The Ministry of Education announced Wednesday that none of the complaints it received from students unhappy with the grading of their high school exams warranted a score adjustment, and that the passing rate remained 56 percent.
In the lead-up to the test, which determines university placement, the ministry told the 83,341 candidates that there would be no retake opportunity for those who failed, unlike in 2014. Instead, they were offered a 30-day period to file complaints over their scores.
According to Education Minister Hang Chuon Naron, more than 100 students submitted appeals in that time, and in a statement Wednesday, the ministry said that none of them had been deemed valid.
“The results of the exam previously announced reflect the capacity of the students,” the statement said.
After reviewing the appeals, it said, a committee tasked with investigating the complaints found that the scoring of the exams was accurate and that the computer system used to calculate students’ overall scores across seven subjects functioned properly.
In order to file a complaint, students or their parents had to provide evidence of the students’ academic achievements that suggested their scores were not in line with their past performance.
“We had some cases that provided some evidence or statements from a teacher or school that they were a good student or the best student from the school, so we checked [those students’ exams],” Mr. Chuon Naron said Wednesday.
The minister added that the teachers who marked the exam used a standard answer key and employed a blind grading system.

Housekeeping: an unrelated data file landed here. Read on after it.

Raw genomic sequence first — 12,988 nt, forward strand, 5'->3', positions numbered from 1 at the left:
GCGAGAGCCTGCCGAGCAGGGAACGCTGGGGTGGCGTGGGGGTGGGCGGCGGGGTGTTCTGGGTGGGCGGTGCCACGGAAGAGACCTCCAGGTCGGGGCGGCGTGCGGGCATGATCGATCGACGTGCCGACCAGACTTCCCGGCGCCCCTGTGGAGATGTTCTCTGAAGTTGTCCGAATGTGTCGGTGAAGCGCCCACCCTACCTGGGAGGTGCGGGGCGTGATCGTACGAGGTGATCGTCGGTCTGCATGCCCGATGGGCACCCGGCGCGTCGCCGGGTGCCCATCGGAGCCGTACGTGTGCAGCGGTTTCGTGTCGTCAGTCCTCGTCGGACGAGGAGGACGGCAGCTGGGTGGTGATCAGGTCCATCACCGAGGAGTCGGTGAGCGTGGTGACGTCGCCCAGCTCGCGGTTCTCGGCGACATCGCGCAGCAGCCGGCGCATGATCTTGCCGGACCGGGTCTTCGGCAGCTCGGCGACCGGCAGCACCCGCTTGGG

“The teachers graded properly, meaning they did nothing that could be wrong,” he said.
“So the people who checked [the exams] did not see anything wrong.”
Phan Chhorlyda, 18, who attended Chea Sim Boeng Keng Kang High School in Phnom Penh and filed a complaint with the ministry after failing the test, said she was disheartened by the knowledge that her grade was final.
“I never expected to get a good grade, but my performance in school should have allowed me to pass,” she said.
“I wanted them to review my results because I have a friend who never came to school and she passed. How could she pass it?”
Chhon Sela, also 18, who attended Phnom Penh’s Chbar Ampov High School, said his score just didn’t add up.
“I appealed to the ministry because I passed three subjects and still got only 28 percent. And one of the students in the class next to mine passed only two subjects and got 58 percent,” he said.
“I think it was a technical error by the Ministry of Education, because people who got high scores failed.”
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